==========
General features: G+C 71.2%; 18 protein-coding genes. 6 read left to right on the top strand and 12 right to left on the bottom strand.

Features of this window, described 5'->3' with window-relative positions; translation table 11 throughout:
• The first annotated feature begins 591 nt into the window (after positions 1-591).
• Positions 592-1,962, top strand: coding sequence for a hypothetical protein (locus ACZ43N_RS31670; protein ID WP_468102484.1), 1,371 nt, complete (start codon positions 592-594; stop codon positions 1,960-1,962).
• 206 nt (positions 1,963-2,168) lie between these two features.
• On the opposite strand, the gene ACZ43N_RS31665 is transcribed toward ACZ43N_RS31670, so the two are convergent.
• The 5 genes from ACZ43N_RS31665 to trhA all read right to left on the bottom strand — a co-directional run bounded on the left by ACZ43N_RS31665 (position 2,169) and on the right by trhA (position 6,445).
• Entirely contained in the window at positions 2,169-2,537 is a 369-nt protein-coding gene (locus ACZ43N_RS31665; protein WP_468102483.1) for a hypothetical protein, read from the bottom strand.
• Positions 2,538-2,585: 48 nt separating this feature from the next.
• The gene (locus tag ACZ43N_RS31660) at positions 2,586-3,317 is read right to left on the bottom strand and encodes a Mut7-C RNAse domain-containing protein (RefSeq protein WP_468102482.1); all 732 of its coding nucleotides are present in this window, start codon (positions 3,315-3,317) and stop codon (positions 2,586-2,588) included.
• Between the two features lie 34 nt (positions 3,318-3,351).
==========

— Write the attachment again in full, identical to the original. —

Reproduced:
General features: G+C 71.2%; 18 protein-coding genes. 6 read left to right on the top strand and 12 right to left on the bottom strand.

Features of this window, described 5'->3' with window-relative positions; translation table 11 throughout:
• The first annotated feature begins 591 nt into the window (after positions 1-591).
• Positions 592-1,962, top strand: coding sequence for a hypothetical protein (locus ACZ43N_RS31670; protein ID WP_468102484.1), 1,371 nt, complete (start codon positions 592-594; stop codon positions 1,960-1,962).
• 206 nt (positions 1,963-2,168) lie between these two features.
• On the opposite strand, the gene ACZ43N_RS31665 is transcribed toward ACZ43N_RS31670, so the two are convergent.
• The 5 genes from ACZ43N_RS31665 to trhA all read right to left on the bottom strand — a co-directional run bounded on the left by ACZ43N_RS31665 (position 2,169) and on the right by trhA (position 6,445).
• Entirely contained in the window at positions 2,169-2,537 is a 369-nt protein-coding gene (locus ACZ43N_RS31665; protein WP_468102483.1) for a hypothetical protein, read from the bottom strand.
• Positions 2,538-2,585: 48 nt separating this feature from the next.
• The gene (locus tag ACZ43N_RS31660) at positions 2,586-3,317 is read right to left on the bottom strand and encodes a Mut7-C RNAse domain-containing protein (RefSeq protein WP_468102482.1); all 732 of its coding nucleotides are present in this window, start codon (positions 3,315-3,317) and stop codon (positions 2,586-2,588) included.
• Between the two features lie 34 nt (positions 3,318-3,351).